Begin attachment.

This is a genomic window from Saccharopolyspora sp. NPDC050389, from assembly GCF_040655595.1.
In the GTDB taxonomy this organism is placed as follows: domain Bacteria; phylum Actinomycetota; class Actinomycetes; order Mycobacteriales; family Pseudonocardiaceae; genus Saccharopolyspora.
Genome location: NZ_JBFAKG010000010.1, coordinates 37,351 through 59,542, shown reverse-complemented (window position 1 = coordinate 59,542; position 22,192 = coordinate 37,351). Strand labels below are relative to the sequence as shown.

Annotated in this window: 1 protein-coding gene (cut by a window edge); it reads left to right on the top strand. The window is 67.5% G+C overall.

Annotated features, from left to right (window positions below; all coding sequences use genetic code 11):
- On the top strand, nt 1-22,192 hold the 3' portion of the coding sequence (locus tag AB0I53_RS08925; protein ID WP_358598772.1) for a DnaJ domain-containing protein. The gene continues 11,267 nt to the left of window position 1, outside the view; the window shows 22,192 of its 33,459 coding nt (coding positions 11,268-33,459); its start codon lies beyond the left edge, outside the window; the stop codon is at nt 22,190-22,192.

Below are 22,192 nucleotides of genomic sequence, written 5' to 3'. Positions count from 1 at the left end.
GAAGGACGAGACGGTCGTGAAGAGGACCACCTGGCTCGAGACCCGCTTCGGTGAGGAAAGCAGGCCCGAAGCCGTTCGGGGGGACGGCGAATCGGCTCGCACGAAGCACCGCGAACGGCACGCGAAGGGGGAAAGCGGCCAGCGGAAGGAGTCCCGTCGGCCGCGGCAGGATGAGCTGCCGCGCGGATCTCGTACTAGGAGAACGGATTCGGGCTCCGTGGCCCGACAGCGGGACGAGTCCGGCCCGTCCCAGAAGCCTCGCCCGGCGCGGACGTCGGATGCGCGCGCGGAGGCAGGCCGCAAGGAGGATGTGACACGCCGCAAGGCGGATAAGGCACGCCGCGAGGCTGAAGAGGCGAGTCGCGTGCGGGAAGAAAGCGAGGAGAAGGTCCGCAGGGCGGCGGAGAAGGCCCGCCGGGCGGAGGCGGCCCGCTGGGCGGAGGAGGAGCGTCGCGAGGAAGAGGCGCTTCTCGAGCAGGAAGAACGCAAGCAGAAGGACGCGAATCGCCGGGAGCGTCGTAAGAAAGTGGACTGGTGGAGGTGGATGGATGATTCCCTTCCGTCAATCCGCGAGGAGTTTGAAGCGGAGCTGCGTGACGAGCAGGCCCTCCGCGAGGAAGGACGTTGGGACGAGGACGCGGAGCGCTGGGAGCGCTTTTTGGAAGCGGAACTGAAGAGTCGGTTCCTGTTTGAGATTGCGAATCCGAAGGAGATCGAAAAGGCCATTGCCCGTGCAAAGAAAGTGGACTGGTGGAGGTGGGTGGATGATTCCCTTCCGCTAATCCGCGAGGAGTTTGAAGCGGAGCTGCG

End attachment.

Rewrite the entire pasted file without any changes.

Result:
This is a genomic window from Saccharopolyspora sp. NPDC050389, from assembly GCF_040655595.1.
In the GTDB taxonomy this organism is placed as follows: domain Bacteria; phylum Actinomycetota; class Actinomycetes; order Mycobacteriales; family Pseudonocardiaceae; genus Saccharopolyspora.
Genome location: NZ_JBFAKG010000010.1, coordinates 37,351 through 59,542, shown reverse-complemented (window position 1 = coordinate 59,542; position 22,192 = coordinate 37,351). Strand labels below are relative to the sequence as shown.

Annotated in this window: 1 protein-coding gene (cut by a window edge); it reads left to right on the top strand. The window is 67.5% G+C overall.

Annotated features, from left to right (window positions below; all coding sequences use genetic code 11):
- On the top strand, nt 1-22,192 hold the 3' portion of the coding sequence (locus tag AB0I53_RS08925; protein ID WP_358598772.1) for a DnaJ domain-containing protein. The gene continues 11,267 nt to the left of window position 1, outside the view; the window shows 22,192 of its 33,459 coding nt (coding positions 11,268-33,459); its start codon lies beyond the left edge, outside the window; the stop codon is at nt 22,190-22,192.

Below are 22,192 nucleotides of genomic sequence, written 5' to 3'. Positions count from 1 at the left end.
GAAGGACGAGACGGTCGTGAAGAGGACCACCTGGCTCGAGACCCGCTTCGGTGAGGAAAGCAGGCCCGAAGCCGTTCGGGGGGACGGCGAATCGGCTCGCACGAAGCACCGCGAACGGCACGCGAAGGGGGAAAGCGGCCAGCGGAAGGAGTCCCGTCGGCCGCGGCAGGATGAGCTGCCGCGCGGATCTCGTACTAGGAGAACGGATTCGGGCTCCGTGGCCCGACAGCGGGACGAGTCCGGCCCGTCCCAGAAGCCTCGCCCGGCGCGGACGTCGGATGCGCGCGCGGAGGCAGGCCGCAAGGAGGATGTGACACGCCGCAAGGCGGATAAGGCACGCCGCGAGGCTGAAGAGGCGAGTCGCGTGCGGGAAGAAAGCGAGGAGAAGGTCCGCAGGGCGGCGGAGAAGGCCCGCCGGGCGGAGGCGGCCCGCTGGGCGGAGGAGGAGCGTCGCGAGGAAGAGGCGCTTCTCGAGCAGGAAGAACGCAAGCAGAAGGACGCGAATCGCCGGGAGCGTCGTAAGAAAGTGGACTGGTGGAGGTGGATGGATGATTCCCTTCCGTCAATCCGCGAGGAGTTTGAAGCGGAGCTGCGTGACGAGCAGGCCCTCCGCGAGGAAGGACGTTGGGACGAGGACGCGGAGCGCTGGGAGCGCTTTTTGGAAGCGGAACTGAAGAGTCGGTTCCTGTTTGAGATTGCGAATCCGAAGGAGATCGAAAAGGCCATTGCCCGTGCAAAGAAAGTGGACTGGTGGAGGTGGGTGGATGATTCCCTTCCGCTAATCCGCGAGGAGTTTGAAGCGGAGCTGCG